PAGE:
Ms. Scoblionko said that one question she has both been asked and likes to ask is “Tell me about a mistake you have made in the past.” This question presents an opportunity to show how the candidate has learned from a past mistake, and gives the interviewer a sense of how he or she will perform when faced with future challenges. Another one she likes to ask is “Our company is currently dealing with this problem (the problem is specified), is this something you have faced before and how did you deal with it?” This question is designed to allow the candidate to relate to a specific need the company has. She emphasized that it is very important candidates never, for any reason, make up a story. Mr. Dinsell said some of his favorite questions are “What are your aspirations?” “Why do you want to work for us?” and “What differentiates you from the other candidates?”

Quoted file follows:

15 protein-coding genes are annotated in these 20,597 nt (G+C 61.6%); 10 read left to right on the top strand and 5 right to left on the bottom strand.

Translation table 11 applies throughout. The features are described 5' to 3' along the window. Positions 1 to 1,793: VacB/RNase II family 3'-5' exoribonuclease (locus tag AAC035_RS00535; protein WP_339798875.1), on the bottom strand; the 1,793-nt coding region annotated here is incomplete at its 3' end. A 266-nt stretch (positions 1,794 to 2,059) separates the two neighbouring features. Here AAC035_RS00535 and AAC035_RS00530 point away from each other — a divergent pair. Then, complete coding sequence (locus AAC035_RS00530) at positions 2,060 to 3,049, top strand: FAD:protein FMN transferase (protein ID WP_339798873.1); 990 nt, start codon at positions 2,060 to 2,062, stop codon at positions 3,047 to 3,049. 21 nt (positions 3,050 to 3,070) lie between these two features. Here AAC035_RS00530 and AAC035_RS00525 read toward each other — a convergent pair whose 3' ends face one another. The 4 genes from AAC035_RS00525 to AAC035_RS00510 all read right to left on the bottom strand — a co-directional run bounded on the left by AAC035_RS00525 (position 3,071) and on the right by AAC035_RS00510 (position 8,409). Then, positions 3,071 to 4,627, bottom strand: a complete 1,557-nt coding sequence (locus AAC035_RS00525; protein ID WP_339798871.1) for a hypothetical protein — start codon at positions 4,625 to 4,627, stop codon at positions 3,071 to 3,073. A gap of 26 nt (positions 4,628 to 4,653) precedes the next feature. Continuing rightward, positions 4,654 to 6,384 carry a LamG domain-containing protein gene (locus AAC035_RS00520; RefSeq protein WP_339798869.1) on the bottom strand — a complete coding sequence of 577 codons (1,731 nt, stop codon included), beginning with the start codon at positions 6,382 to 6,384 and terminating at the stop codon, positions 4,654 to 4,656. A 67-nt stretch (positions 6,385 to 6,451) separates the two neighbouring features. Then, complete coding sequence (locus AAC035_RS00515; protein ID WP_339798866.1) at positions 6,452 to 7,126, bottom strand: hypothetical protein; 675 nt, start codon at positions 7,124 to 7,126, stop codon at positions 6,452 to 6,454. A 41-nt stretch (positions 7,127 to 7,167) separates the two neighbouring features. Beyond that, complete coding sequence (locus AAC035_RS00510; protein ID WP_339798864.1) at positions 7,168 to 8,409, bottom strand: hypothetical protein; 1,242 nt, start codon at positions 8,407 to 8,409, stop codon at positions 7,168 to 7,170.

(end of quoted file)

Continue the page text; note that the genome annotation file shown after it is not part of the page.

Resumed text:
Question: What should candidates do to avoid being “trashed” by an automated resume submission system?
Mr. Dinsell said that nearly all resumes do end up in the hands of an actual person. Candidates should ensure their resumes relate to the job being applied for, and are clear, crisp and ready to quickly show HR personnel, who have limited time and hundreds of resumes to read. Ms. Scoblionko then said that at her company, the system does not eliminate candidates based on a lack of resume keywords. However, when she is actively searching for candidates on LinkedIn she will use keywords in her search.
Question: How long should someone should stay in a job?